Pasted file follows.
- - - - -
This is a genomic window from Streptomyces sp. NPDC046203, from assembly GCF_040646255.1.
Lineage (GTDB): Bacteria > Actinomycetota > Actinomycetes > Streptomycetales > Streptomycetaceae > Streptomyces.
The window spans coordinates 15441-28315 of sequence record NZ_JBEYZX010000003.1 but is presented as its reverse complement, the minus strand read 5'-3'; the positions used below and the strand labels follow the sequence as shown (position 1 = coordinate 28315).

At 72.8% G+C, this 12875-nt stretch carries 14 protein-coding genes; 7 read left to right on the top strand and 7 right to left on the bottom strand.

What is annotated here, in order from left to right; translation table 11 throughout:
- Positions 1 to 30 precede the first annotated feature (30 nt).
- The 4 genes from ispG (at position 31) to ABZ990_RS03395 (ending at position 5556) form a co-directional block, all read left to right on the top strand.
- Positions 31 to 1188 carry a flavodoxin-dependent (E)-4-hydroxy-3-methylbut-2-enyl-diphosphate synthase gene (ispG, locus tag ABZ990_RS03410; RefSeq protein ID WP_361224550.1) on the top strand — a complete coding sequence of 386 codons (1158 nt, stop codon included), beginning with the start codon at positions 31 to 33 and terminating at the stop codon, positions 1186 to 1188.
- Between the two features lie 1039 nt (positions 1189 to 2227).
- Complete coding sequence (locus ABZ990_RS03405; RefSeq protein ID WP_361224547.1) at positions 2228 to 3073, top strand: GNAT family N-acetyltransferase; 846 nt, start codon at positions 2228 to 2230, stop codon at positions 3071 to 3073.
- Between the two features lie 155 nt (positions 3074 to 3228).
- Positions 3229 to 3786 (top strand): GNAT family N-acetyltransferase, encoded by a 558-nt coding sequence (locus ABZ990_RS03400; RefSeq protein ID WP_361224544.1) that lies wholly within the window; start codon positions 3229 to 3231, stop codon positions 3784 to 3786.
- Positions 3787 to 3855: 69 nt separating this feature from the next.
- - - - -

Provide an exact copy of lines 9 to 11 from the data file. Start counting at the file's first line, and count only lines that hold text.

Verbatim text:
- Between the two features lie 1039 nt (positions 1189 to 2227).
- Complete coding sequence (locus ABZ990_RS03405; RefSeq protein ID WP_361224547.1) at positions 2228 to 3073, top strand: GNAT family N-acetyltransferase; 846 nt, start codon at positions 2228 to 2230, stop codon at positions 3071 to 3073.
- Between the two features lie 155 nt (positions 3074 to 3228).